The Chiefs also took the most Super Bowl bets — 27% of them, in fact, along with 20% of the handle.
Avello was a little surprised the Chiefs took in so much money.
“The Chiefs Super Bowl odds were so low, the highest you could get at any time over the course of the year was about 6/1 or so,” he said. “For them to have the largest handle just shows people were betting them all the way down the ladder to where they currently are, which is +220.”
On that Super Bowl prop, Avello said their biggest risks lie with the Chiefs and team that was the second-most bet to win the Lombardi Trophy: the Buccaneers.
“That started way back in April when they signed Brady,” he said.
Aaron Rodgers surprise
Avello’s biggest surprise? The constant money being taken in on Aaron Rodgers for MVP from across the country.
“Most money wagered in New Jersey was on Aaron Rodgers,” he said. “In Pennsylvania, Aaron Rodgers. In Indiana, Aaron Rodgers. He was the most bet everywhere except in Tennessee, where it was Derrick Henry, and New Hampshire, where it was Tom Brady. Talk about a bias.”
That bias extended past the MVP race; in Tennessee, the Titans were the most heavily bet team, and they didn’t appear in any other state’s top five. In Illinois, it was the same story with the Bears. This is a trend Avello expects to see continue in the near-term.
“Hometown for now, at least for a few years,” he said. “This is still new to a lot of jurisdictions. Like Colorado loves to bet the Avalanche, the Broncos. It’s new to them, and the first opportunity to make a future bet on your favorite team is exciting. But over time, probably over five years, if their teams are not that good, people will start spreading it out.”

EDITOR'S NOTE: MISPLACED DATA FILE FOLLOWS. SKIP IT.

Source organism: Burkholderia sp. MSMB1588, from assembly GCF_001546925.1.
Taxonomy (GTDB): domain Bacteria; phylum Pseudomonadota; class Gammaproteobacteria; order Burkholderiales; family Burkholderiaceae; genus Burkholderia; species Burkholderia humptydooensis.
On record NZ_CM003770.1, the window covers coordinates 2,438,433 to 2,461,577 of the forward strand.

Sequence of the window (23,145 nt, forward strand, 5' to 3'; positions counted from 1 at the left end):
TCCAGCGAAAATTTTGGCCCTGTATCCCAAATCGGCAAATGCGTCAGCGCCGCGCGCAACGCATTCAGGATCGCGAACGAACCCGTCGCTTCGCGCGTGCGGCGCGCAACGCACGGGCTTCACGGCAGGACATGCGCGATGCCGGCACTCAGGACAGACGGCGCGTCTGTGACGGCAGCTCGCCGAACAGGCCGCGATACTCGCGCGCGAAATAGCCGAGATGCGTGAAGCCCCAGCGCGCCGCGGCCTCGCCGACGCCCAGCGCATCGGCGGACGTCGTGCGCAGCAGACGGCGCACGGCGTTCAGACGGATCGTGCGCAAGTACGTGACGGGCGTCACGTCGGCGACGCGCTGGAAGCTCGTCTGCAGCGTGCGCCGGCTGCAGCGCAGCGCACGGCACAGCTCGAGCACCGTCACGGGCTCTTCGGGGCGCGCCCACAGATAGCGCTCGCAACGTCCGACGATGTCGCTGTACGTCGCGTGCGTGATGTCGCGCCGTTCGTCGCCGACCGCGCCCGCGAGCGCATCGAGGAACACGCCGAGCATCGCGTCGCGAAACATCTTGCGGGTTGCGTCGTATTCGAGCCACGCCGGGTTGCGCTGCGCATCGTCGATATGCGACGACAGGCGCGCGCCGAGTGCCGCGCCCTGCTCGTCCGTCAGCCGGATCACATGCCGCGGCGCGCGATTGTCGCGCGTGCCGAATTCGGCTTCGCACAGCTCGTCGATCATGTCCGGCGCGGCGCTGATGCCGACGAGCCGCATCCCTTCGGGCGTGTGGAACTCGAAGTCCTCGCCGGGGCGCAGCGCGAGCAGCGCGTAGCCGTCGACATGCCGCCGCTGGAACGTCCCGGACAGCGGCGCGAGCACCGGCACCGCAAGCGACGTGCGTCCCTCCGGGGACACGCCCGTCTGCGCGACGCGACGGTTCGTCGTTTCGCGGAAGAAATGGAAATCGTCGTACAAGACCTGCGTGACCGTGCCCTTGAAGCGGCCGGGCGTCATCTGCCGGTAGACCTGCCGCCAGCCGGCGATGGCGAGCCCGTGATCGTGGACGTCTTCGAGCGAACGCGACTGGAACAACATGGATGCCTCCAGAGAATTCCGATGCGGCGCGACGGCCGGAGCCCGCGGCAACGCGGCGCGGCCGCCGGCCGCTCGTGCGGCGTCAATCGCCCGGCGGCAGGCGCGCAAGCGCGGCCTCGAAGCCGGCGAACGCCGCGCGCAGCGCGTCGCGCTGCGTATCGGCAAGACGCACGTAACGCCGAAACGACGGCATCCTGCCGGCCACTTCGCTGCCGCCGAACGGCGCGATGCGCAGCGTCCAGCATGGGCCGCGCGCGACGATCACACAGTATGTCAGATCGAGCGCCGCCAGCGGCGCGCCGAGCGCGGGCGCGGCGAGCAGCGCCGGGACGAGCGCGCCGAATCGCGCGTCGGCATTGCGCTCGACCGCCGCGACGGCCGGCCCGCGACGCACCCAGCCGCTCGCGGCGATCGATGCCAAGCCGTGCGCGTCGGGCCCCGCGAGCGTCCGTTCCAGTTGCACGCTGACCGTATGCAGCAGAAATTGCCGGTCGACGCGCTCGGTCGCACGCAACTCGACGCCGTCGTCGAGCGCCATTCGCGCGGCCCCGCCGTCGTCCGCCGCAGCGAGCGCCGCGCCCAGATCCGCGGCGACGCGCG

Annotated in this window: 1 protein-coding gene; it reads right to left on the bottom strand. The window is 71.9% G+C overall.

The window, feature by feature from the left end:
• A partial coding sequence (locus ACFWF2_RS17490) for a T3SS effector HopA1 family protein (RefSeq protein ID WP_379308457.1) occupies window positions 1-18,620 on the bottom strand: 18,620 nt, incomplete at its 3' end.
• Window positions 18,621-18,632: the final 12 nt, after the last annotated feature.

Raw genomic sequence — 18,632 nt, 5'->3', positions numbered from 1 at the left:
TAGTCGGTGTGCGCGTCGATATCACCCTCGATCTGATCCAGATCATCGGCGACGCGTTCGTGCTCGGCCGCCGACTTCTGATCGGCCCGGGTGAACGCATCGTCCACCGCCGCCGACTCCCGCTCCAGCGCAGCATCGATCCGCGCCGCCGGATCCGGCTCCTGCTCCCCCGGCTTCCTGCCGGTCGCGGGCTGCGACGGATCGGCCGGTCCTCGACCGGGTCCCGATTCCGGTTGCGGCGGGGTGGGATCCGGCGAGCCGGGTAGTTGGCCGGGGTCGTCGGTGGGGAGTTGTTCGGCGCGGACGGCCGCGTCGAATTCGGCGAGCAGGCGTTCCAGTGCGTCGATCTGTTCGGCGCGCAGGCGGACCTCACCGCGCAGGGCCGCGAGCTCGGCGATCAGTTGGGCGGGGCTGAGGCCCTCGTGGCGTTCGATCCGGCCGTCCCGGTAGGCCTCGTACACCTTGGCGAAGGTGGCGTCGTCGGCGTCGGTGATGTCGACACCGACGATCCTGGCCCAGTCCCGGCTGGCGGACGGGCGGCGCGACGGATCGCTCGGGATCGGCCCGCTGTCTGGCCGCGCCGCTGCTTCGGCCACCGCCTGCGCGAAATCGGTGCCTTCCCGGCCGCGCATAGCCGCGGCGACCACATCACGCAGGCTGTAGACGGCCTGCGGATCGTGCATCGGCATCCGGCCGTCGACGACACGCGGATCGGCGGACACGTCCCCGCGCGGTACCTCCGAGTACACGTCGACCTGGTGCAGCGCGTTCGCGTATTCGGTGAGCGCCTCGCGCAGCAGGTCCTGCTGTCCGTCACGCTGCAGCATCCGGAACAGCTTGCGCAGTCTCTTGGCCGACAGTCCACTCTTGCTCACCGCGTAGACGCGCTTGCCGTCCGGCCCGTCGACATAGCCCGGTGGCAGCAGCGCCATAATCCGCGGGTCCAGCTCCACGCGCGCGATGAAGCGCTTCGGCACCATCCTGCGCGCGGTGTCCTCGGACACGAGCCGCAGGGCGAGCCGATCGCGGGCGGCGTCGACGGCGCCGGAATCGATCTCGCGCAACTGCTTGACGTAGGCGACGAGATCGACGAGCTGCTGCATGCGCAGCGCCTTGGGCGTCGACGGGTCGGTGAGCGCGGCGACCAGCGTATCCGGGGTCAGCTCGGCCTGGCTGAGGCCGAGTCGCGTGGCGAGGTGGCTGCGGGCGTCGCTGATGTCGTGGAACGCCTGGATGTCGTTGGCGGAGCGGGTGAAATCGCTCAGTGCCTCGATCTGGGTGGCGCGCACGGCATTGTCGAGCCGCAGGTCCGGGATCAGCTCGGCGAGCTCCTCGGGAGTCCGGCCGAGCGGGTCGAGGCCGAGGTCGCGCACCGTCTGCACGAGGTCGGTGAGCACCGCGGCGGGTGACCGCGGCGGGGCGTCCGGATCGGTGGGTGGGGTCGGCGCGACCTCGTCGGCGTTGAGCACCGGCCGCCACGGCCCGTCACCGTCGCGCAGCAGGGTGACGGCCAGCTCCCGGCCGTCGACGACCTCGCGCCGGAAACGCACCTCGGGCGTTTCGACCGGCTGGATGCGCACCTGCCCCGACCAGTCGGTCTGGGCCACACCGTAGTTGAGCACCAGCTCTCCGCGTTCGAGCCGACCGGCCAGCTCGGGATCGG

Night time is the right time
When it came to the most heavily bet individual games, it was the islands that stood out on the map. Nine out of the top 10 were on Sunday or Monday nights, with the lone holdout being the Dallas-Washington Thanksgiving matchup.
“When you have a full Sunday slate, people spread out their money on all the games during the day,” Avello said. “But when we come to one isolated game on a Sunday or Monday night, it’s the only game in town, so it’s going to receive the bulk of the action from everyone, regardless of whatever sports are being played. You take one football game and isolate it and it’s going to be the top offering.”
Which pleased Avello to no end this past weekend, the first time the NFL had six playoff games in a weekend, all of them spread out. In fact …
“The Browns-Steelers game was our top betting game for the entire year,” Avello said. “Take that game, the last game of the day — all the games were isolated, but that was the last game — and everything that went into that game, parlays, teasers, what have you. Plus, it’s the get-out game, people trying to get their money back or lock in a profit.”
And looking ahead, Avello thinks one game stands out this weekend that will probably topple the handle on the Browns-Steelers game.
Brady vs Brees… in the playoffs.
— DraftKings Sportsbook (@DKSportsbook) January 11, 2021
“The Bucs-Saints,” Avello said. “These teams have met twice, it’s obviously an important matchup, two of the best quarterbacks of all time, the point spread is 3, the total is 51.5, it’s the last game on Sunday. It all lines up to be a monster.”